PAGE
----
He was educated at the University of Paris and then at the University of London. He won a law scholarship in 1849 and was called to the bar at Lincoln’s Inn in 1850. In the following years he built a substantial legal practice, which he maintained throughout his parliamentary career. He acted as counsel in various celebrated trials, such as the Tichborne case (1869).
Matthews entered the House of Commons in 1868, having won the borough of Dungarven for the Conservatives. Indeed, he lost his seat to a supporter of Irish Home Rule in 1874 and failed to win it back in 1880. In the 1885 and 1886 general elections, he was elected M.P. for East Birmingham. Also in the latter year, as a result of his personal friendship with Lord Randolph Churchill, he was appointed home secretary, thus becoming the first Catholic cabinet minister since the passing of the Catholic Emancipation Bill in the late 1820s. This meant that the ecclesiastical patronage of his office, which involved dealing with the offices and tides of the Church of England, was handled by the First Lord of the Treasury. However, he proved a poor home secretary, being likened to a “French dancing master” by one critic.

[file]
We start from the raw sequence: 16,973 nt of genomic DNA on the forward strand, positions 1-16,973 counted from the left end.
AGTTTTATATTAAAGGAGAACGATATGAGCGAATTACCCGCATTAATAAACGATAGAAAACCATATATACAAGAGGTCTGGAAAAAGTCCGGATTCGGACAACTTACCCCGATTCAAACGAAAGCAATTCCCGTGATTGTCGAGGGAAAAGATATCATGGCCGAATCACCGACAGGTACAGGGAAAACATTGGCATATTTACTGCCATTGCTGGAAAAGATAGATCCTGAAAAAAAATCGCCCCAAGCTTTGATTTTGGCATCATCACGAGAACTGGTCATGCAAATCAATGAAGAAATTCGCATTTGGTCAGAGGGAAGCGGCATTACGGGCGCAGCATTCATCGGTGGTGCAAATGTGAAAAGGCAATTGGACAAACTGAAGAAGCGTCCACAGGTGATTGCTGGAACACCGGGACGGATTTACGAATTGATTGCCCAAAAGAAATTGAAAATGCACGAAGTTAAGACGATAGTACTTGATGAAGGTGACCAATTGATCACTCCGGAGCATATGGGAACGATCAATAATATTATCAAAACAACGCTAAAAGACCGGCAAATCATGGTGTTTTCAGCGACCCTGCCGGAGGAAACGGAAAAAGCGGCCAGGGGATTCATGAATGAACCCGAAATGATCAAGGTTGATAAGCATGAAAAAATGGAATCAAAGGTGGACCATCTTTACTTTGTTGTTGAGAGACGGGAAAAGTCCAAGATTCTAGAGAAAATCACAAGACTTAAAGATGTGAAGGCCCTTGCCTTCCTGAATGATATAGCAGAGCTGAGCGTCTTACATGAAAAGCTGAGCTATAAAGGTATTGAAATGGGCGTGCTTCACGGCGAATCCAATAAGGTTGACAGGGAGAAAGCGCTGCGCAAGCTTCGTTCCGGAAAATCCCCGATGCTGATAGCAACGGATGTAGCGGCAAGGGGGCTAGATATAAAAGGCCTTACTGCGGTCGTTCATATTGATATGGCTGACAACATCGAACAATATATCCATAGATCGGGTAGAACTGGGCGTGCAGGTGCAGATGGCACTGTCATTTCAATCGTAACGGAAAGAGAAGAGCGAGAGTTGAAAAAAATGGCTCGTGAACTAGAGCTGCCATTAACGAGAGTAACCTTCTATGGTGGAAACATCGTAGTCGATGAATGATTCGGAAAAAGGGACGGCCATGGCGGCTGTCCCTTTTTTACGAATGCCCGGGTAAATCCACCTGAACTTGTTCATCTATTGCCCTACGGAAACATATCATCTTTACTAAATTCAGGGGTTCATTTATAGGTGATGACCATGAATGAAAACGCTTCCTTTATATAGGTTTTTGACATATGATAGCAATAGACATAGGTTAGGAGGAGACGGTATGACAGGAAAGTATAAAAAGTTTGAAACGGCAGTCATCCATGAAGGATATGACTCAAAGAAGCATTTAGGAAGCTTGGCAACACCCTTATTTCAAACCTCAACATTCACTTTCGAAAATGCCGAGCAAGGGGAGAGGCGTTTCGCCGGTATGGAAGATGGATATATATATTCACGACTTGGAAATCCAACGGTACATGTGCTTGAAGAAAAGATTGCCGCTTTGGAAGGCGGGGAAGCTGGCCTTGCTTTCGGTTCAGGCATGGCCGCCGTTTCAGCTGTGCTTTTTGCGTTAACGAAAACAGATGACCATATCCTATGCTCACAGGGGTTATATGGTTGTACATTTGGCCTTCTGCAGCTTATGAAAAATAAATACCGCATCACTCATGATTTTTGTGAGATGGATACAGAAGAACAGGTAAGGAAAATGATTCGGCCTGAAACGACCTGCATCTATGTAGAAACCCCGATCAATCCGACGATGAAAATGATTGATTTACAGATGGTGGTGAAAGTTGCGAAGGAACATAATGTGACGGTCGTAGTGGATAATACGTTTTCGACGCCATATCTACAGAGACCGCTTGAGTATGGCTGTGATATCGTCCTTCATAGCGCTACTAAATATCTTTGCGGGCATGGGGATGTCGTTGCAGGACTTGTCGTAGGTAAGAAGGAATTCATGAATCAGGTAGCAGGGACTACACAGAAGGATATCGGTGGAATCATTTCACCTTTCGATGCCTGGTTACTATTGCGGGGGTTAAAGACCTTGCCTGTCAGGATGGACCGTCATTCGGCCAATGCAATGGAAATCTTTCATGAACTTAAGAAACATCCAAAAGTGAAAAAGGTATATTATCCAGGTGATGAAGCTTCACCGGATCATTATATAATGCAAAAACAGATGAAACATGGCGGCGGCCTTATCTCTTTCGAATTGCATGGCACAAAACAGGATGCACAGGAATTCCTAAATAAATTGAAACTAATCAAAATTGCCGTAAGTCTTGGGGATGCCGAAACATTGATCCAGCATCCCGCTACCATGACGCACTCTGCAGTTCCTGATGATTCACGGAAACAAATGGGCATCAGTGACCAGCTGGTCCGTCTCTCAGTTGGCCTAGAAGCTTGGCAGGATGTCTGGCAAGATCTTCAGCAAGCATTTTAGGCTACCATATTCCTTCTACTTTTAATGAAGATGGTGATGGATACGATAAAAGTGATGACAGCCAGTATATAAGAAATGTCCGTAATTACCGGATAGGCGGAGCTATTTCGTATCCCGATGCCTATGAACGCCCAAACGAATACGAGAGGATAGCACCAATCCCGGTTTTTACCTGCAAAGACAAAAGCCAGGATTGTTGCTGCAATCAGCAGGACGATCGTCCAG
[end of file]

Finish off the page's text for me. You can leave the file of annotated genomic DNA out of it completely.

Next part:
In the opposition from 1892 to 1895, Matthews did not participate in the debate surrounding Gladstone’s introduction of a bill to remove the remaining legal sanctions against Catholics (popularly known as the Russell and Ripon Relief Bill), and he voted against a bill calling for the disestablishment of the Welsh Church. His Conservative politics had obviously tempered his religious convictions. On the return of the Salisbury government in 1895, he was raised to the peerage as Viscount Llandaff. He continued to play a part in politics, though a diminishing one, until his death on 3 April 1913.